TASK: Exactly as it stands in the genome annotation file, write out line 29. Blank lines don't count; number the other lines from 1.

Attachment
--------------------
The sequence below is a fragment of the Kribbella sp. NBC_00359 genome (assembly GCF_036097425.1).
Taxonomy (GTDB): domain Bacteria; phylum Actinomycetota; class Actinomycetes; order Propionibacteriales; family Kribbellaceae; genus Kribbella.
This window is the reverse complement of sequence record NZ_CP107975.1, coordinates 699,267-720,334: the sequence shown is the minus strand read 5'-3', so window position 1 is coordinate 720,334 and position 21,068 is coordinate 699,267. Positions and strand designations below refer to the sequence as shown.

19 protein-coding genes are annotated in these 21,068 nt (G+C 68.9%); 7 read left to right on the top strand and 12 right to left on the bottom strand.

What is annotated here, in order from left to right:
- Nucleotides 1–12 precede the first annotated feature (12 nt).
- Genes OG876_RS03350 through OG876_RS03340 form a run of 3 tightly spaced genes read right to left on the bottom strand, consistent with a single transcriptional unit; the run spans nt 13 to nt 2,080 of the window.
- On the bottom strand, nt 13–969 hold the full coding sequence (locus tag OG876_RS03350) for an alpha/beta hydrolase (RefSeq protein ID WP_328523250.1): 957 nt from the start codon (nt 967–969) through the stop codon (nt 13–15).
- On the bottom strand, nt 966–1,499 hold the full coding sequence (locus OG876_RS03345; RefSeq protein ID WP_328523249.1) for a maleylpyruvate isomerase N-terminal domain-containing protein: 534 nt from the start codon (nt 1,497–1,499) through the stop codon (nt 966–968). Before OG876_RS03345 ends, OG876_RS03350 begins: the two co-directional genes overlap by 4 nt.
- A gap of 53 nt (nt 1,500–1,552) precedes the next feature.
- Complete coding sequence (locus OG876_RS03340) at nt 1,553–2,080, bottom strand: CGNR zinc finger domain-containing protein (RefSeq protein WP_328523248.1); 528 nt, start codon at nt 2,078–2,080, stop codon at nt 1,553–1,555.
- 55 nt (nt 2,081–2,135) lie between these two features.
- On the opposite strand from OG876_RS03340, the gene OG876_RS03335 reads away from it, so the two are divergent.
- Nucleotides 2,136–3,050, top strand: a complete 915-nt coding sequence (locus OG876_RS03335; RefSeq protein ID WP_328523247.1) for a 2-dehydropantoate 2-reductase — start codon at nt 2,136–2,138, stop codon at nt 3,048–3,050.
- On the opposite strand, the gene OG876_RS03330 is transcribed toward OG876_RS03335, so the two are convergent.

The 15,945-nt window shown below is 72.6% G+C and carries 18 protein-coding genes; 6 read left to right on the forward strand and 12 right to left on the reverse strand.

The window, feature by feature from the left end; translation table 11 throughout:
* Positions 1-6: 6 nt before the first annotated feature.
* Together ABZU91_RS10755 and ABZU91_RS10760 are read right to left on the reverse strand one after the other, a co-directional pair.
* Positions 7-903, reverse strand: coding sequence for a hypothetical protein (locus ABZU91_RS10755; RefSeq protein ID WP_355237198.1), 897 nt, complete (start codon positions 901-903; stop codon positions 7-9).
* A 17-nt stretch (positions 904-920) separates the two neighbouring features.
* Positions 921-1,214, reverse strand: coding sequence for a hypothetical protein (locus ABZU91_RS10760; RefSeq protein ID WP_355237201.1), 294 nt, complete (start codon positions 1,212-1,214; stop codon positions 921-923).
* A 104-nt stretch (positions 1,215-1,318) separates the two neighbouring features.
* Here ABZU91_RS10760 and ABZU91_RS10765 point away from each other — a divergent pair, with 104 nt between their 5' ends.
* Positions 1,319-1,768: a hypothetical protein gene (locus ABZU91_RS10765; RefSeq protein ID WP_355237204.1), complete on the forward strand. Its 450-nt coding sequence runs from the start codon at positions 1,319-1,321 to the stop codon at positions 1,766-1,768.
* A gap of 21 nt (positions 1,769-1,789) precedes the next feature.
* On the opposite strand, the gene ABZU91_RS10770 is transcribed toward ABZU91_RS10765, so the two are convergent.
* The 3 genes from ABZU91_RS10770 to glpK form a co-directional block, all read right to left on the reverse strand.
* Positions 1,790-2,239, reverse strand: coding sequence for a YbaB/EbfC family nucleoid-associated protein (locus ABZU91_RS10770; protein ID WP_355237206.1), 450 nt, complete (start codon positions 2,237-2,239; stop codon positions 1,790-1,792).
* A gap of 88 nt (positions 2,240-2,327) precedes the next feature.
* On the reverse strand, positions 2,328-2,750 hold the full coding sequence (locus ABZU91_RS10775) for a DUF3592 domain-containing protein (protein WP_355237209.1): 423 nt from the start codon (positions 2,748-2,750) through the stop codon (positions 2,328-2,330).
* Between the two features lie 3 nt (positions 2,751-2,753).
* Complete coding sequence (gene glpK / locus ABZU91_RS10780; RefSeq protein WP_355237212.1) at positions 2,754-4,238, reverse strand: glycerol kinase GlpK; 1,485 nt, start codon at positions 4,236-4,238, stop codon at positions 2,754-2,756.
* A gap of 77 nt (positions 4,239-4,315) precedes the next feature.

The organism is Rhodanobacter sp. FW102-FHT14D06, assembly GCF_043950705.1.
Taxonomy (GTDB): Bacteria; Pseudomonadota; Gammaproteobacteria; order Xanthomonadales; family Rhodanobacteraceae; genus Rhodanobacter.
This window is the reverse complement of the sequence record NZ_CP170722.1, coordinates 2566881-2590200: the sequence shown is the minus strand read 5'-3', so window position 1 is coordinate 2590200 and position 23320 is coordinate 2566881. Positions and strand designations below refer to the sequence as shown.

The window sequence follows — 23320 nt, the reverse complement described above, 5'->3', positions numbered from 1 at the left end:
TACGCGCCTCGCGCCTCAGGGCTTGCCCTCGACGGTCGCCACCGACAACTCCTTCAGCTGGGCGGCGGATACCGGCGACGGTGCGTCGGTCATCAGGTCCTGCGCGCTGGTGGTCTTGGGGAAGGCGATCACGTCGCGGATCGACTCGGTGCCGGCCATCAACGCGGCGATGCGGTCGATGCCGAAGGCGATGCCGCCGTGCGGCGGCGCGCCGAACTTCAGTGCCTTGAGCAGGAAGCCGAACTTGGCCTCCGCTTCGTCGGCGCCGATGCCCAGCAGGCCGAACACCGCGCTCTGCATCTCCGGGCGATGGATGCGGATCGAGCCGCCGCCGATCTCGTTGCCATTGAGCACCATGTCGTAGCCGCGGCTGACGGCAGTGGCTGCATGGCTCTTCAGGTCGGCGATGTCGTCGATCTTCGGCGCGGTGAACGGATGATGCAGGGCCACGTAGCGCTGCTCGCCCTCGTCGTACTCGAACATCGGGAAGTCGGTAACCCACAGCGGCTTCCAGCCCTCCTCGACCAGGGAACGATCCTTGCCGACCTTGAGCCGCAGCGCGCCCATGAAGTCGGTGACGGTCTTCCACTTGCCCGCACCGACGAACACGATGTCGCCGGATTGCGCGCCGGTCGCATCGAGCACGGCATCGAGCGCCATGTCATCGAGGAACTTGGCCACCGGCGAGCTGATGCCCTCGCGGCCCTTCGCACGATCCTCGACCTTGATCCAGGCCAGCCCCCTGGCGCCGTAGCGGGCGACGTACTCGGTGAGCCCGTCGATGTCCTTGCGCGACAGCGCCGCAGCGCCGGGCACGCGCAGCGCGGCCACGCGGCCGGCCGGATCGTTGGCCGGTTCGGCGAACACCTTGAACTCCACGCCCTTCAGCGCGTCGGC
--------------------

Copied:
* Positions 1,790-2,239, reverse strand: coding sequence for a YbaB/EbfC family nucleoid-associated protein (locus ABZU91_RS10770; protein ID WP_355237206.1), 450 nt, complete (start codon positions 2,237-2,239; stop codon positions 1,790-1,792).